de zwarten wrote:
If you can choose between a Trek with SRAM and some Bontrager wheels, or a Colnago with Record and Boras, the choice is obvious.
Yep, the amount of watts that you save with the 1st setup is a good reason
But then again, what is the relevance of watts when the combo Colnago/Campa/Hyperon is still good enough to win on Alpe d'Huez in 2011?
Maybe as much as relevant as the list of winners on Alpe d'huez, as almost all names below 40 minutes have been involved in doping? http://en.wikipedia.org/wiki/Alpe_d'Hue ... ez_ascents
The take home message: doping and training and thus the rider will deliver the watts. The amount you actually transfer to making the bike go forward is, since decades, just not important enough for competition. (not even sure why the Trek would save watts, you tell me!)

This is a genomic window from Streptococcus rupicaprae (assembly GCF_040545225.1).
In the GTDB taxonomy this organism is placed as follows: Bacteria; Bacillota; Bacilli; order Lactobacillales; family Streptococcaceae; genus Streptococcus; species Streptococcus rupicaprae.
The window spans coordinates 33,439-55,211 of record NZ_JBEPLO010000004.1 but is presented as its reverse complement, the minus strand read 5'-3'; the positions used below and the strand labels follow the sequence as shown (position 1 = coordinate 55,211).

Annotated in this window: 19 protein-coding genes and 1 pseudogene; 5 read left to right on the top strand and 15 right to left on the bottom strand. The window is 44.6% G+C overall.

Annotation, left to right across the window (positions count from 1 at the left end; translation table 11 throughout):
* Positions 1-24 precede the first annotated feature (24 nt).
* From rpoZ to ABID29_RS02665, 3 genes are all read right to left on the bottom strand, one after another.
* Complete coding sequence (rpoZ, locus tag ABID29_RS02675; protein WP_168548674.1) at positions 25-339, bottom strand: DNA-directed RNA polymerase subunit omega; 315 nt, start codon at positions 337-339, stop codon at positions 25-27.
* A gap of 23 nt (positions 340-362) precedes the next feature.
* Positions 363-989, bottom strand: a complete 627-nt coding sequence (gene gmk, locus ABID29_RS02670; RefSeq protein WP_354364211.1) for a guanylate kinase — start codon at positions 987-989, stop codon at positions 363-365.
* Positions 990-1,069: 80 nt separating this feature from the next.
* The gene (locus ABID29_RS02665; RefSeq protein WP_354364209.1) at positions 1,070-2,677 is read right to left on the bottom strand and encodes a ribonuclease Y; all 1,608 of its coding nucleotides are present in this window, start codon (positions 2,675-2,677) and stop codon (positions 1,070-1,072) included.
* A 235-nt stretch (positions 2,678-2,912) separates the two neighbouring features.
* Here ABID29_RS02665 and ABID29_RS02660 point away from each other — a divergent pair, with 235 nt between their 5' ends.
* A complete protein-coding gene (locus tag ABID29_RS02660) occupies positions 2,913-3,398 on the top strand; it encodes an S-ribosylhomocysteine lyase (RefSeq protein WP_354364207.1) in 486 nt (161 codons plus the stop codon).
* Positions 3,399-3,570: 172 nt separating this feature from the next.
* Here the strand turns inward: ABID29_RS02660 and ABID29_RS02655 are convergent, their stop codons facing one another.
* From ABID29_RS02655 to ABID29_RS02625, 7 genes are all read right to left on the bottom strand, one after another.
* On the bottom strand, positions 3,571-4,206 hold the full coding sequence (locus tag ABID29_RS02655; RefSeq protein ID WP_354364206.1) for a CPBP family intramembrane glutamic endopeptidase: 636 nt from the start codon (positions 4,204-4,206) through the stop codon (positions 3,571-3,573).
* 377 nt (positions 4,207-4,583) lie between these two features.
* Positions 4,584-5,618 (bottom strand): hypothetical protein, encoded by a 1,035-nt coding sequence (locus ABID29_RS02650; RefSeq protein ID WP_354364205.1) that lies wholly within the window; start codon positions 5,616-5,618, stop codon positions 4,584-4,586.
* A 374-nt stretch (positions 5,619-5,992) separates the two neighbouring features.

I would want to add that Lightweights are there for more than a decade (approx. 15 years), and they still seem to be the very same wheels (though a bit better finished) than the first version. For sure they are more mainstream than in the early days, but I would still consider them 'boutique' and thus not 'industry leader'. Industry leader, for me, is something that is made for the big masses (thus no boutique stuff), but excells in quality, durability and innovation. I would include any high-end Campa system wheel, most of the non-electronic Dura-ace line, SRAM double tap shifters, C40 frames, King headsets. Call me old-fashioned, but it works well enough.
You do not (at least in my book) become an industry leader introducing over-stickered dimples, non-rebuildable oxydizing shifter levers, industrial bearings, aluminum shimano-type cassette bodies, so-called aero frames in 3 sizes, oversized seat posts, to the people believing in planned obsolescence.